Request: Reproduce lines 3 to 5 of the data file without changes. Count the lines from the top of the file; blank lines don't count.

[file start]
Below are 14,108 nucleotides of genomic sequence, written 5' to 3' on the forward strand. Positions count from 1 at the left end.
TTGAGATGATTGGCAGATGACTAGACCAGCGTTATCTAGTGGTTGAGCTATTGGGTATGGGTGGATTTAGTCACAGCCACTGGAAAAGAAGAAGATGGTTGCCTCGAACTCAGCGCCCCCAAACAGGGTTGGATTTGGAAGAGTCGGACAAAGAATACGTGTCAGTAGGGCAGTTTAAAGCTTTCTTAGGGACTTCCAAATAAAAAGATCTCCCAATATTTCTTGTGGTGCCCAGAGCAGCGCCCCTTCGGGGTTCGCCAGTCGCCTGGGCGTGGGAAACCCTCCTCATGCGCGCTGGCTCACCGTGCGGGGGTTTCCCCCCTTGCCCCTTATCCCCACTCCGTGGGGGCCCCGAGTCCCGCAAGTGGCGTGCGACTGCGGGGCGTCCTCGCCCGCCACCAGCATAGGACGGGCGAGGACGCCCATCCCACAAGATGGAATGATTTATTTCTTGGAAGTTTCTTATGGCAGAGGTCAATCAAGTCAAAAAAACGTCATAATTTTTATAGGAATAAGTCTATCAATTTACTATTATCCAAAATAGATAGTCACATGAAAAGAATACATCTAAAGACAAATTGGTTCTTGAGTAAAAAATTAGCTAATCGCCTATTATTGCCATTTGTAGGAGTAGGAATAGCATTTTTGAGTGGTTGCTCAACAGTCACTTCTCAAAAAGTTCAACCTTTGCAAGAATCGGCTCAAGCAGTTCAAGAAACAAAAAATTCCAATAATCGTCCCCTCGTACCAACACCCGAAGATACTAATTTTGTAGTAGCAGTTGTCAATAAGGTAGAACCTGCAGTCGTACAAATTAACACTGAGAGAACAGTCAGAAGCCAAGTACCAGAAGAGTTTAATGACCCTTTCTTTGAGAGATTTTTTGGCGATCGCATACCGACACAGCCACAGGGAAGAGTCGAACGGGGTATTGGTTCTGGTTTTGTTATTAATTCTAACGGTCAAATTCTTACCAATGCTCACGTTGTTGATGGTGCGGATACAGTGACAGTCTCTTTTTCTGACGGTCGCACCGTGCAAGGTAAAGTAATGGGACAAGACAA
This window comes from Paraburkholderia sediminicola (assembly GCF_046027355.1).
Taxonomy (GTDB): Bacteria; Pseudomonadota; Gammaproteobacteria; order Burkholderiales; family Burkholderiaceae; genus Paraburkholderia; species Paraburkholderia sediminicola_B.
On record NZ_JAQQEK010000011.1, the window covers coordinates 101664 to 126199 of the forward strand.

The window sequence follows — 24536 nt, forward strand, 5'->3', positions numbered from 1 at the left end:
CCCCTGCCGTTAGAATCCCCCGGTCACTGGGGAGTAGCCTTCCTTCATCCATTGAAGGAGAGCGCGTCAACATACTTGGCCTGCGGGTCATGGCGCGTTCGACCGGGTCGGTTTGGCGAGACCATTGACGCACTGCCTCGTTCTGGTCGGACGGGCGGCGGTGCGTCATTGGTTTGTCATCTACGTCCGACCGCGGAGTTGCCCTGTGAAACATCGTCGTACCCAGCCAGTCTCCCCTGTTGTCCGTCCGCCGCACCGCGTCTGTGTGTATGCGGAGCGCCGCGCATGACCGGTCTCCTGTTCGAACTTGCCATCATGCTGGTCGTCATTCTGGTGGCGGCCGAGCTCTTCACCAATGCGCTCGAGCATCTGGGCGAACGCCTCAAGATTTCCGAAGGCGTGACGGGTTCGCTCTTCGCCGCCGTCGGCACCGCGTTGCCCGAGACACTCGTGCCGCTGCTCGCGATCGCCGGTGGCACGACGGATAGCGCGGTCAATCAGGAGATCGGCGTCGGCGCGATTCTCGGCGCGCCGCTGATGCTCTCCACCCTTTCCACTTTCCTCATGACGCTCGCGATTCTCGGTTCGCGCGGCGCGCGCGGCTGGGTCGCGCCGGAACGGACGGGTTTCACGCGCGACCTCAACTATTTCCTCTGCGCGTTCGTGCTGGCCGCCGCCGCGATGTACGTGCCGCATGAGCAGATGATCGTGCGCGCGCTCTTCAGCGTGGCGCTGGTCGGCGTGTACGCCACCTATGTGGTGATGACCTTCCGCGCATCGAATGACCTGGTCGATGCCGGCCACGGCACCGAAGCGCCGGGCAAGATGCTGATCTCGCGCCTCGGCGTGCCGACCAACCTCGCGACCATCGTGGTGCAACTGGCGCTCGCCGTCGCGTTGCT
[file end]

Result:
This window comes from Paraburkholderia sediminicola (assembly GCF_046027355.1).
Taxonomy (GTDB): Bacteria; Pseudomonadota; Gammaproteobacteria; order Burkholderiales; family Burkholderiaceae; genus Paraburkholderia; species Paraburkholderia sediminicola_B.
On record NZ_JAQQEK010000011.1, the window covers coordinates 101664 to 126199 of the forward strand.